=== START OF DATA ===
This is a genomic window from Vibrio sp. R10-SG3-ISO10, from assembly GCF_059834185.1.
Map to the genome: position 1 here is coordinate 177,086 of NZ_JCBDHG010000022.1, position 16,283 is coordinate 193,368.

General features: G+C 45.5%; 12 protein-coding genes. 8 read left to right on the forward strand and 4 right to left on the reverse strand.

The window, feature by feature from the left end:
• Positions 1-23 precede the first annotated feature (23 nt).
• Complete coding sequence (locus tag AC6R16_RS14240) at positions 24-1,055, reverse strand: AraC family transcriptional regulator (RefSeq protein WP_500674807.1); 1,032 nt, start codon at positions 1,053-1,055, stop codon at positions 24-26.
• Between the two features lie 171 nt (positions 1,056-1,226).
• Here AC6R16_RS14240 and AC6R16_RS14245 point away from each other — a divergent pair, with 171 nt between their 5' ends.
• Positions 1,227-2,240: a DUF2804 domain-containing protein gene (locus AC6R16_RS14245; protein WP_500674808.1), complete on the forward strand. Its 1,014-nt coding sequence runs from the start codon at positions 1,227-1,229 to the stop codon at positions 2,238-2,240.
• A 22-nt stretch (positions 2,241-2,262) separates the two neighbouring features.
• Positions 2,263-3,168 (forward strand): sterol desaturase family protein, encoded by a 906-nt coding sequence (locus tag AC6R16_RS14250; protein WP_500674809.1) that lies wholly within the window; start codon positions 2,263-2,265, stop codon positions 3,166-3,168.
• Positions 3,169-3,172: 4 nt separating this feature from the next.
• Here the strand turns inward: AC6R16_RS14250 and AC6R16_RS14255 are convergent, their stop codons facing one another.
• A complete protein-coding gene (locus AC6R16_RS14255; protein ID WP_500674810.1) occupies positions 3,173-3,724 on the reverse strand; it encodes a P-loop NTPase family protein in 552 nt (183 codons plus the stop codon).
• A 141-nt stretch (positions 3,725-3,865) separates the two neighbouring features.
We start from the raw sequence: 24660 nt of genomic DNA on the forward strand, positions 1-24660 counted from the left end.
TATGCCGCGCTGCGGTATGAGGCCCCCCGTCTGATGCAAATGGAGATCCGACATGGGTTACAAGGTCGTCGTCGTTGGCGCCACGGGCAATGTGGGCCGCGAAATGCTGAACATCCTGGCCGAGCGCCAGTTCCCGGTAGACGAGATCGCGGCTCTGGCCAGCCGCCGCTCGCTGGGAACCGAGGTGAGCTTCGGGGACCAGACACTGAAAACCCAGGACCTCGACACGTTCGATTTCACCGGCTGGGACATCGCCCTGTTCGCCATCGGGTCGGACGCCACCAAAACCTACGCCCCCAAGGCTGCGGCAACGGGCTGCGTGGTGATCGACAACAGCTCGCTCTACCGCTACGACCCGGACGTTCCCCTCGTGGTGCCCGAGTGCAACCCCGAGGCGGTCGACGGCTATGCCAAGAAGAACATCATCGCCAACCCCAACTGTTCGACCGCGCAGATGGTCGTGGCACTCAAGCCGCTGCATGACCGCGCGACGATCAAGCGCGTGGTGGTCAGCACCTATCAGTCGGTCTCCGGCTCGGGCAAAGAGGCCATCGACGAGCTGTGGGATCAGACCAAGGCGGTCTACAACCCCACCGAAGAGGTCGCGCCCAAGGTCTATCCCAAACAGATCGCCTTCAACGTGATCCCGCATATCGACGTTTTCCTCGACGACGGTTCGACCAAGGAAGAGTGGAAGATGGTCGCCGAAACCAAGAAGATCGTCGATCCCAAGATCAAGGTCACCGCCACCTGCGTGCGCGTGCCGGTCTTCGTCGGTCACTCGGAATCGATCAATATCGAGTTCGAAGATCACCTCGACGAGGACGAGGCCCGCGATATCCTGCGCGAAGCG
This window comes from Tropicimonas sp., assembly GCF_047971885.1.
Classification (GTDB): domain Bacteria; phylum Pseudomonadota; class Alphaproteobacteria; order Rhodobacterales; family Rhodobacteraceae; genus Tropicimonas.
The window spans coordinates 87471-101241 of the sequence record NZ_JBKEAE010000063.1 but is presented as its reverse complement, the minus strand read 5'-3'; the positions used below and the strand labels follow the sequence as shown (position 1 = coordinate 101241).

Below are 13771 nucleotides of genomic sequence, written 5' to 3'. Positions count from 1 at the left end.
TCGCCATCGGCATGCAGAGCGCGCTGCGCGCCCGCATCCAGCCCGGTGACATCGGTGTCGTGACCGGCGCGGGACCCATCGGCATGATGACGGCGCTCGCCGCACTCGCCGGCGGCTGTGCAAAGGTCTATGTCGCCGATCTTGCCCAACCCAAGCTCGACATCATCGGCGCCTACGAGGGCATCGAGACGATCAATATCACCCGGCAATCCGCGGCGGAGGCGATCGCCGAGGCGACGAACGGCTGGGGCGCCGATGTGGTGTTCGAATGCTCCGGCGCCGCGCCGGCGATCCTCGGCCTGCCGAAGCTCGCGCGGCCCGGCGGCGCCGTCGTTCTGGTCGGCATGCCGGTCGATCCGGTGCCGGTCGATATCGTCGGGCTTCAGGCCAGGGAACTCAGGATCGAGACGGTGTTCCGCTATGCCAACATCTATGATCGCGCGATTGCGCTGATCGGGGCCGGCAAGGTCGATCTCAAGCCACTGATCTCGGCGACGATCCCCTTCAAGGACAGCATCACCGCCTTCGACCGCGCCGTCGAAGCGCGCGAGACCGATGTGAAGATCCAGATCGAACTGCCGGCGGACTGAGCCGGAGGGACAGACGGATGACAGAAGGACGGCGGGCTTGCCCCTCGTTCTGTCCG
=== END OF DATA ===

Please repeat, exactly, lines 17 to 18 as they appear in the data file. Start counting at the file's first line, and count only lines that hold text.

TATGCCGCGCTGCGGTATGAGGCCCCCCGTCTGATGCAAATGGAGATCCGACATGGGTTACAAGGTCGTCGTCGTTGGCGCCACGGGCAATGTGGGCCGCGAAATGCTGAACATCCTGGCCGAGCGCCAGTTCCCGGTAGACGAGATCGCGGCTCTGGCCAGCCGCCGCTCGCTGGGAACCGAGGTGAGCTTCGGGGACCAGACACTGAAAACCCAGGACCTCGACACGTTCGATTTCACCGGCTGGGACATCGCCCTGTTCGCCATCGGGTCGGACGCCACCAAAACCTACGCCCCCAAGGCTGCGGCAACGGGCTGCGTGGTGATCGACAACAGCTCGCTCTACCGCTACGACCCGGACGTTCCCCTCGTGGTGCCCGAGTGCAACCCCGAGGCGGTCGACGGCTATGCCAAGAAGAACATCATCGCCAACCCCAACTGTTCGACCGCGCAGATGGTCGTGGCACTCAAGCCGCTGCATGACCGCGCGACGATCAAGCGCGTGGTGGTCAGCACCTATCAGTCGGTCTCCGGCTCGGGCAAAGAGGCCATCGACGAGCTGTGGGATCAGACCAAGGCGGTCTACAACCCCACCGAAGAGGTCGCGCCCAAGGTCTATCCCAAACAGATCGCCTTCAACGTGATCCCGCATATCGACGTTTTCCTCGACGACGGTTCGACCAAGGAAGAGTGGAAGATGGTCGCCGAAACCAAGAAGATCGTCGATCCCAAGATCAAGGTCACCGCCACCTGCGTGCGCGTGCCGGTCTTCGTCGGTCACTCGGAATCGATCAATATCGAGTTCGAAGATCACCTCGACGAGGACGAGGCCCGCGATATCCTGCGCGAAGCG
This window comes from Tropicimonas sp., assembly GCF_047971885.1.